Mobile banking ubiquitous in US; payments lagging well behind

Mobile banking ubiquitous in US; payments lagging well behind

US consumers may have switched on to mobile banking in droves, but the adoption rate for device-based payments continues to be dogged by security and privacy fears according to new data from the Federal reserve.

The survey of 706 financial institutions by the Federal Reserve Bank of Boston confirms the ubiquity of mobile banking, which is offered by 89% of respondents. Of those financial institutions tracking customer adoption, just over half now have more than 20% of their retail customers enrolled; and 44% have one-in-five actively using these services.

The figures for mobile payments adoption are more patchy, with just one-in-four currently providing payments services, although 44% plan to roll out an option within the next two years.

The stand-out security concern holding back roll-out by institutions is “inadequate customer security behavior,” with card-not-present fraud coming a close second.

Consumer uptake is also being dogged by security worries, as well as merchant acceptance issues. Usage data from banks in the study shows minimal take-up, with 81% reporting an enrollment rate of less than five percent of the customer base.

For these reasons, 80% of respondents to the survey believe industry-wide consumer adoption at the point-of-sale to be between three and five years away. Three-in-four anticipate a similar time-span for in-app and mobile Web usage.

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As a result, the horizon for mass adoption of mobile payments continues to recede. Among all 706 responding institutions, 80% said it will take anywhere from three to five years for the service to achieve “industrywide consumer adoption” at the point of sale. For in-app and mobile Web usage, 75% cite the same time span.

Some 211 institutions said they offer mobile payments, and of these 144 track enrollment, while 131 track usage. Eighty-one percent of those that track the matter report an enrollment rate of less than 5% of the customer base. Just 1% say the rate ranges from 35% to 50%. For usage, the percentages are the same.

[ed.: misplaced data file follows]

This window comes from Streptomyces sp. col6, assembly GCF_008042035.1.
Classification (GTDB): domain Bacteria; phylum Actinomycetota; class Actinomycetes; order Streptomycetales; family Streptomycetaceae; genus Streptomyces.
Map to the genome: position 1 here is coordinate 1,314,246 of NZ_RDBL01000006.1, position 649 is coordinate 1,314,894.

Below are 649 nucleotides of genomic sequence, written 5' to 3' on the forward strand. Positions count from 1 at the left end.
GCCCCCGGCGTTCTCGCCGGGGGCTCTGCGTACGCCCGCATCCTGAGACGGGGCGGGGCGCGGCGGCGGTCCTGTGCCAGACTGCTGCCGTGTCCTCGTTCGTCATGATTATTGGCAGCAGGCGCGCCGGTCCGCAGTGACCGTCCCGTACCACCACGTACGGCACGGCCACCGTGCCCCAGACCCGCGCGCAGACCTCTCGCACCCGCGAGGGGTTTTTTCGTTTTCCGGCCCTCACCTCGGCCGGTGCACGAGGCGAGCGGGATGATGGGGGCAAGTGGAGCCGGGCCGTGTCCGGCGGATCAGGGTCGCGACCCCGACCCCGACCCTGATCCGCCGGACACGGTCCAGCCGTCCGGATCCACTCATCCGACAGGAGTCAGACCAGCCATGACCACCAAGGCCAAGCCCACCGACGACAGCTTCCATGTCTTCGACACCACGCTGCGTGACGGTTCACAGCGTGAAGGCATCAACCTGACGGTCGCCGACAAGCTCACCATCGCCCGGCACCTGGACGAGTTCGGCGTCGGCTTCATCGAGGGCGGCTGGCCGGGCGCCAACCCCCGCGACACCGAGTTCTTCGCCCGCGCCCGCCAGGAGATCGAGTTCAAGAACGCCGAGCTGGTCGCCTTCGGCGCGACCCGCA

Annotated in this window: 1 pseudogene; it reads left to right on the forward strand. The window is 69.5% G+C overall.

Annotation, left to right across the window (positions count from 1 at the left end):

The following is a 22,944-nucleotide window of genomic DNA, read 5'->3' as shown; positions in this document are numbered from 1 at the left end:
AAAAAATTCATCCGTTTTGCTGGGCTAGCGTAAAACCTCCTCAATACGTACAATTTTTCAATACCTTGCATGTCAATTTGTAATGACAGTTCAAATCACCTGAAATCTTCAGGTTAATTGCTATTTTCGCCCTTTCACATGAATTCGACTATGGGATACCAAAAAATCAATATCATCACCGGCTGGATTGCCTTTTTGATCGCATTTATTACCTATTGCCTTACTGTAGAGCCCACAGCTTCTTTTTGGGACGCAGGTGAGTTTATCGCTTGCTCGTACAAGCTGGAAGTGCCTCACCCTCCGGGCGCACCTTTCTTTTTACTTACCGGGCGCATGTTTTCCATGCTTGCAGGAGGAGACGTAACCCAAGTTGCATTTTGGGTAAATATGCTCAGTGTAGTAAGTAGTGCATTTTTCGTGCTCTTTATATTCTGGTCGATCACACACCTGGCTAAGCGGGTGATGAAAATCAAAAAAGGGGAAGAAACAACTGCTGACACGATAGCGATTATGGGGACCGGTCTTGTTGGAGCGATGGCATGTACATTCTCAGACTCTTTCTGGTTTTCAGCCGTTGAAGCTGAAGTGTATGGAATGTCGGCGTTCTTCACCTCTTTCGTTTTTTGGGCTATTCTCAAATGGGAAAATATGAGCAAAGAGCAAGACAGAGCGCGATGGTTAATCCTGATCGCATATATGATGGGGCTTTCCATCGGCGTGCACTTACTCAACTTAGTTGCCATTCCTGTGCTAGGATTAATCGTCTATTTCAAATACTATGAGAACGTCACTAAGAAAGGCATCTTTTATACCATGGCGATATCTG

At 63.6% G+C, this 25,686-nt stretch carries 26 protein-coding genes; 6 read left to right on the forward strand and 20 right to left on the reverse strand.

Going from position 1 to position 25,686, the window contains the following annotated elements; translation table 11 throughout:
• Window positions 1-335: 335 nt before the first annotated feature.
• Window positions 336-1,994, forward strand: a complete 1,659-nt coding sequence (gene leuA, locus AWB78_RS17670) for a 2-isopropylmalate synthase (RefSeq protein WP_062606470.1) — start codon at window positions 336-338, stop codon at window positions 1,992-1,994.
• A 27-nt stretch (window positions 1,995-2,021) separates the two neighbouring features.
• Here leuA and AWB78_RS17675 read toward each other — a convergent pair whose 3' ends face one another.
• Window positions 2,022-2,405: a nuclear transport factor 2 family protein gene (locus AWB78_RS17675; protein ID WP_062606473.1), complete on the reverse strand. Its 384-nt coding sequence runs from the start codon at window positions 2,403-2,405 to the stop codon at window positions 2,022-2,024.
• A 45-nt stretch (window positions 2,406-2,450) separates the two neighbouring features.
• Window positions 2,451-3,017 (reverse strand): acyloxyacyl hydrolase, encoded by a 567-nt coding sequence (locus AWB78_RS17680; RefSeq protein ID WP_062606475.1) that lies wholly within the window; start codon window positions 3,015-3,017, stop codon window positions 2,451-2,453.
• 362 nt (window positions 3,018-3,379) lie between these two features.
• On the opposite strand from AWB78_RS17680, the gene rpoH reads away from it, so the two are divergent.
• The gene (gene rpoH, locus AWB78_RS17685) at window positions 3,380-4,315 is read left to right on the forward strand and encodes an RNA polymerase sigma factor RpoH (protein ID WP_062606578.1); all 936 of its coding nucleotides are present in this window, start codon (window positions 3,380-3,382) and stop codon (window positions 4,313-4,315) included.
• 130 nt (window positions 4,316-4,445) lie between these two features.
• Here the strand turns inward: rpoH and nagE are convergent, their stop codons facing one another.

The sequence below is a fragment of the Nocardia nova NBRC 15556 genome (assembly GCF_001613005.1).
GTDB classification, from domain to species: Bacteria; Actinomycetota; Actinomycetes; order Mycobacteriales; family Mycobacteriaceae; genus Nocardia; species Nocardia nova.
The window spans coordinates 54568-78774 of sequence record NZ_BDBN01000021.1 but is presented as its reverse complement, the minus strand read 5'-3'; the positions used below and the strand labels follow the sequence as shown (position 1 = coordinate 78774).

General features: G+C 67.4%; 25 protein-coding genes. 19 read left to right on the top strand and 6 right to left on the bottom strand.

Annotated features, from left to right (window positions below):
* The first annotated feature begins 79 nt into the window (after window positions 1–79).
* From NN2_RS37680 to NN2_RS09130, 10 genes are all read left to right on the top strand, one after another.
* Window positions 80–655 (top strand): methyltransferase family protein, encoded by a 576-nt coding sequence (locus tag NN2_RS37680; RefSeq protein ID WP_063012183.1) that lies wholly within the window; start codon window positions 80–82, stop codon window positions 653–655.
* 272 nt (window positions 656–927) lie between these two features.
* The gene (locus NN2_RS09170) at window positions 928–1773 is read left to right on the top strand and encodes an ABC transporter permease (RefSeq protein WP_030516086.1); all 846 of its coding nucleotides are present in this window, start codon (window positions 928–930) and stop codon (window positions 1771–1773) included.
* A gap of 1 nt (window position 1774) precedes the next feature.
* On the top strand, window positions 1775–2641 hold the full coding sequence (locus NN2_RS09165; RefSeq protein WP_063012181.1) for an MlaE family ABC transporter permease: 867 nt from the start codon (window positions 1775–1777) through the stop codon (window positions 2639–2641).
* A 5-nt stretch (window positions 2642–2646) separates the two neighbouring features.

According to the survey, implementation of mobile payment services is accelerating as financial institutions respond to competitive pressure and the industry momentum for mobile payments: in addition to the 24 percent already offering mobile payments, 40 percent plan to do so within two years. Additionally, more than two-thirds of respondents partner or plan to partner with third-party processors and more than half are considering a partnership with a near-field communication (NFC) wallet provider.

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Comments: (2)

Michael Fuller
Michael Fuller - None - London 08 January, 2018, 12:21Be the first to give this comment the thumbs up 0 likes

Wow! Is this News or History? The survey referred to seems to have been conducted over a year ago "The 2016 MFS Survey was opento banks and credit unions in the seven Districts between September 19 and October 28, 2016." Despite this the report has only just been published in December 2017.

Any "results" which have taken the survey company over a year to report on would seem to be suspect although the conclusions that mobile payments lag mobile banking in the US is hardly a surprise.

A Finextra member
A Finextra member 08 January, 2018, 12:29Be the first to give this comment the thumbs up 0 likes What’s the incentive for consumer adoption? Very little to drive mass consumption - sure its cool for younger generation and payment geeks.